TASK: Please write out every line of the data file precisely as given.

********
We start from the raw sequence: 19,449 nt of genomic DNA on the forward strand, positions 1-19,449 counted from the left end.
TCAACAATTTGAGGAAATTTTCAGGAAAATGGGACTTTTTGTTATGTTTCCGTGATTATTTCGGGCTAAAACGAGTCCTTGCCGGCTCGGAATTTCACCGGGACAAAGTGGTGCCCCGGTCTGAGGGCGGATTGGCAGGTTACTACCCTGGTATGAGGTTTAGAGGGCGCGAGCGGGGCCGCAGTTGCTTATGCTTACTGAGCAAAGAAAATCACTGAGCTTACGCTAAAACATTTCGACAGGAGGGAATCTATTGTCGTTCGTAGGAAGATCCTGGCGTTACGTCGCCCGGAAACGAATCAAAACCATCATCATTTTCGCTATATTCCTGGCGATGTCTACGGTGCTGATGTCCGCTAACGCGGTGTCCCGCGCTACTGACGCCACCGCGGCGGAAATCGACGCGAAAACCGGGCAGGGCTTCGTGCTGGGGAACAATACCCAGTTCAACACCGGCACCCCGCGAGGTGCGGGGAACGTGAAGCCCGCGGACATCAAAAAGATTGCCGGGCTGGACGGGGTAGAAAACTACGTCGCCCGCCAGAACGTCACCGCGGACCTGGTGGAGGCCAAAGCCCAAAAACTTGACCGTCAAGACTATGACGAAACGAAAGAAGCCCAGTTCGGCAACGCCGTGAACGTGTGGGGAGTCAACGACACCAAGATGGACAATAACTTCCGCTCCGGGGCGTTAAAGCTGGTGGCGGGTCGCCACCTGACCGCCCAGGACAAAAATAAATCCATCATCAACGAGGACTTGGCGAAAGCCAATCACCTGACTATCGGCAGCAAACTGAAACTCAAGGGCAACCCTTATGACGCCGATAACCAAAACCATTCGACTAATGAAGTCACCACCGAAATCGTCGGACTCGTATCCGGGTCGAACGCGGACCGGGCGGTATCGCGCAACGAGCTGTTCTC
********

We start from the raw sequence: 19,449 nt of genomic DNA on the forward strand, positions 1-19,449 counted from the left end.
TCAACAATTTGAGGAAATTTTCAGGAAAATGGGACTTTTTGTTATGTTTCCGTGATTATTTCGGGCTAAAACGAGTCCTTGCCGGCTCGGAATTTCACCGGGACAAAGTGGTGCCCCGGTCTGAGGGCGGATTGGCAGGTTACTACCCTGGTATGAGGTTTAGAGGGCGCGAGCGGGGCCGCAGTTGCTTATGCTTACTGAGCAAAGAAAATCACTGAGCTTACGCTAAAACATTTCGACAGGAGGGAATCTATTGTCGTTCGTAGGAAGATCCTGGCGTTACGTCGCCCGGAAACGAATCAAAACCATCATCATTTTCGCTATATTCCTGGCGATGTCTACGGTGCTGATGTCCGCTAACGCGGTGTCCCGCGCTACTGACGCCACCGCGGCGGAAATCGACGCGAAAACCGGGCAGGGCTTCGTGCTGGGGAACAATACCCAGTTCAACACCGGCACCCCGCGAGGTGCGGGGAACGTGAAGCCCGCGGACATCAAAAAGATTGCCGGGCTGGACGGGGTAGAAAACTACGTCGCCCGCCAGAACGTCACCGCGGACCTGGTGGAGGCCAAAGCCCAAAAACTTGACCGTCAAGACTATGACGAAACGAAAGAAGCCCAGTTCGGCAACGCCGTGAACGTGTGGGGAGTCAACGACACCAAGATGGACAATAACTTCCGCTCCGGGGCGTTAAAGCTGGTGGCGGGTCGCCACCTGACCGCCCAGGACAAAAATAAATCCATCATCAACGAGGACTTGGCGAAAGCCAATCACCTGACTATCGGCAGCAAACTGAAACTCAAGGGCAACCCTTATGACGCCGATAACCAAAACCATTCGACTAATGAAGTCACCACCGAAATCGTCGGACTCGTATCCGGGTCGAACGCGGACCGGGCGGTATCGCGCAACGAGCTGTTCTC